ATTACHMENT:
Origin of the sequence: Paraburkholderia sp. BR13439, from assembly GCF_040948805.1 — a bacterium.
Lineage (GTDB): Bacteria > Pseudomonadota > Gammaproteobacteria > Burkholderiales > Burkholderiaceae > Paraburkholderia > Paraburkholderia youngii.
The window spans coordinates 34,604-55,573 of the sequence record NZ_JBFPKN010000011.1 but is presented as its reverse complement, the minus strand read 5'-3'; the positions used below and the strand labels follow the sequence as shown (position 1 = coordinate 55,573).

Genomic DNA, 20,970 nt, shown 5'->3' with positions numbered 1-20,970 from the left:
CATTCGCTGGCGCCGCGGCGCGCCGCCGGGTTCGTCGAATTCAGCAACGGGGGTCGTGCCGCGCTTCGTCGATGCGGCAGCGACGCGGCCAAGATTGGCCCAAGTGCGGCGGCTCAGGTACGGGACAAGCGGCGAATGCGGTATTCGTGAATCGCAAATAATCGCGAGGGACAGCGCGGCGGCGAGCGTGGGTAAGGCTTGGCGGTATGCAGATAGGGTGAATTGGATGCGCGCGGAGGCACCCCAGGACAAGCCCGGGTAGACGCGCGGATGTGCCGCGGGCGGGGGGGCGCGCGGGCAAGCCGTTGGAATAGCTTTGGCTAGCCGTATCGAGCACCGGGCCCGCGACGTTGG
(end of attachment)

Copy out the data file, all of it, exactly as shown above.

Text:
Origin of the sequence: Paraburkholderia sp. BR13439, from assembly GCF_040948805.1 — a bacterium.
Lineage (GTDB): Bacteria > Pseudomonadota > Gammaproteobacteria > Burkholderiales > Burkholderiaceae > Paraburkholderia > Paraburkholderia youngii.
The window spans coordinates 34,604-55,573 of the sequence record NZ_JBFPKN010000011.1 but is presented as its reverse complement, the minus strand read 5'-3'; the positions used below and the strand labels follow the sequence as shown (position 1 = coordinate 55,573).

Genomic DNA, 20,970 nt, shown 5'->3' with positions numbered 1-20,970 from the left:
CATTCGCTGGCGCCGCGGCGCGCCGCCGGGTTCGTCGAATTCAGCAACGGGGGTCGTGCCGCGCTTCGTCGATGCGGCAGCGACGCGGCCAAGATTGGCCCAAGTGCGGCGGCTCAGGTACGGGACAAGCGGCGAATGCGGTATTCGTGAATCGCAAATAATCGCGAGGGACAGCGCGGCGGCGAGCGTGGGTAAGGCTTGGCGGTATGCAGATAGGGTGAATTGGATGCGCGCGGAGGCACCCCAGGACAAGCCCGGGTAGACGCGCGGATGTGCCGCGGGCGGGGGGGCGCGCGGGCAAGCCGTTGGAATAGCTTTGGCTAGCCGTATCGAGCACCGGGCCCGCGACGTTGG